We began as a people who were religious refugees from Europe trying to start a new life, free from religious persecution. We brought war and genocide, so we try to tell the story in a new light. That doesn’t go away, no matter how hard we try to tell a white-washed version of it to our children. We can’t change that history, but we can make new decisions based upon the lessons of the past – if we allow ourselves to remember those lessons.
As we learn of the plight of Syrian refugees, we would do well as a people to remember our nation began with refugees. Slave and immigrants would make up most of the rest of us, but religious refugees were the first. It’s a twisted form of xenophobia to demonize religious refugees seeking sanctuary, considering where we came from.
But it depends on how you look at it. Not all who oppose offering our safer shores to families fleeing terrorists are white or Christian, but it’s safe to say a good many people who are responding with fear and xenophobia are – certainly who we are seeing saying so in the news. …Recently, white Christians ceased being the majority in 19 of our states. White Christians have become a minority in states like Texas, Nevada, New Mexico, Arizona, Lousiana, Florida and Georgia to name the places that might be more surprising to us. I can’t help but wonder what impact this has on our national fears and anxieties? As some of our traditions change, or who we see on the streets change, or how normative our own cultural practices are any longer change – do we become more fearful of difference?
We sensationalize everything into a war of civilizations. We can’t seem to make it through one December without someone crying there is another “war on Christmas.” It’s a tired thing to say. I know folks are responding anxiously to what they imagine is being lost, but frankly, that’s not what war looks like, and we’re not losing Christmas because some silly coffee cup is only red and white, rather than red and white with snowflakes and sleds. We’re not losing Christmas because someone wished you Happy Holidays. It’s not an attack, and it’s probably not about you. And before the Outrage Machine was birthed on Fox News, in my childhood I recall hearing Happy Holidays and no one felt attacked for it. But nowadays, we can make anything into an attack, and make anything into something about us. The casual public outrage even gets rewarded with media attention, viral YouTube posts, or shares and likes via blogs and Facebook. Outrage becomes a sort of false ideal we worship. Maybe outrage is the real war on Christmas – but I’m not going to call it a war, because it’s still not that.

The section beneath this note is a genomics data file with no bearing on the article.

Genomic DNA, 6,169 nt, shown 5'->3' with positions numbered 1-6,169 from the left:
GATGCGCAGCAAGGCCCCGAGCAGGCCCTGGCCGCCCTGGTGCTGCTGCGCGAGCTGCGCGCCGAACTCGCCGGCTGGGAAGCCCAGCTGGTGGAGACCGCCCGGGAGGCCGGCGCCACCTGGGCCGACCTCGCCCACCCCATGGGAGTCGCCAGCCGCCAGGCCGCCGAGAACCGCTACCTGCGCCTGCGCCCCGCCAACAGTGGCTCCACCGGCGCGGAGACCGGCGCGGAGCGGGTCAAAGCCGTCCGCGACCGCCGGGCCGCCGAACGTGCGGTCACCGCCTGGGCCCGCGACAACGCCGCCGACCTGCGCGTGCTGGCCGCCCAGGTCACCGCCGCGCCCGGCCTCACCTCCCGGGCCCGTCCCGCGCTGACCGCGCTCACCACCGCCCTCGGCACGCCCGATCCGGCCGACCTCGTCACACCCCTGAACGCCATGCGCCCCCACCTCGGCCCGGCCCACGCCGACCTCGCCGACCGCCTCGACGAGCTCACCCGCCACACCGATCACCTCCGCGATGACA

I see it with my own social media usage. You may have noticed that I’ve largely taken a break from blogging for the Huffington Post. I was finding that the more moderate, sensible, middle of the road stances I would take would get close to zero attention. In order to be well read, I would have to make sure to use media buzzwords and current lingo. Bonus points if I could flip some dominant narrative that was pervasive in a sensational way. In some ways, it’s how we’re wired. But I think it has more to do simply with just what sells better. If it’s not provocative enough, why would I bother spending time reading it? Maybe apathy and hyperbole are the real war on Christmas. But I won’t use the word war, because it’s definitely not war.
How we look at it, where we come from, which ancestors most influence our better angels, and who we identify with more, greatly determine how we see that quilt. This past week has been full of so many stories of grief and loss. There were 5 peaceful Black Lives Matters protestors shot in Minneapolis by White Supremacists; one of my colleague’s adult child was standing in between two of the shooting victims when they were shot. It goes from a story on the news, to a story that involves friends and their safety. That affects how I see the pattern on the quilt.
There was a massive Black Friday protest in Chicago by the Black Lives Matters movement in response to a very horrific video that the City was required by a judge to release to the public. And in Colorado Springs, a white domestic terrorist attacked a Planned Parenthood clinic. Three people were killed, including Officer Garrett Swasey who was there protecting civilians. Four more civilians and five more police officers would be injured as well. Even though the gunman was overheard spouting “no more baby parts”, the media would be reticent to say anything more than “his motives were unclear.” (deep sigh.) What stops us from calling a spade a spade when atrocities are committed by white Christian men with guns on our own soil? How does that affect the pattern we see?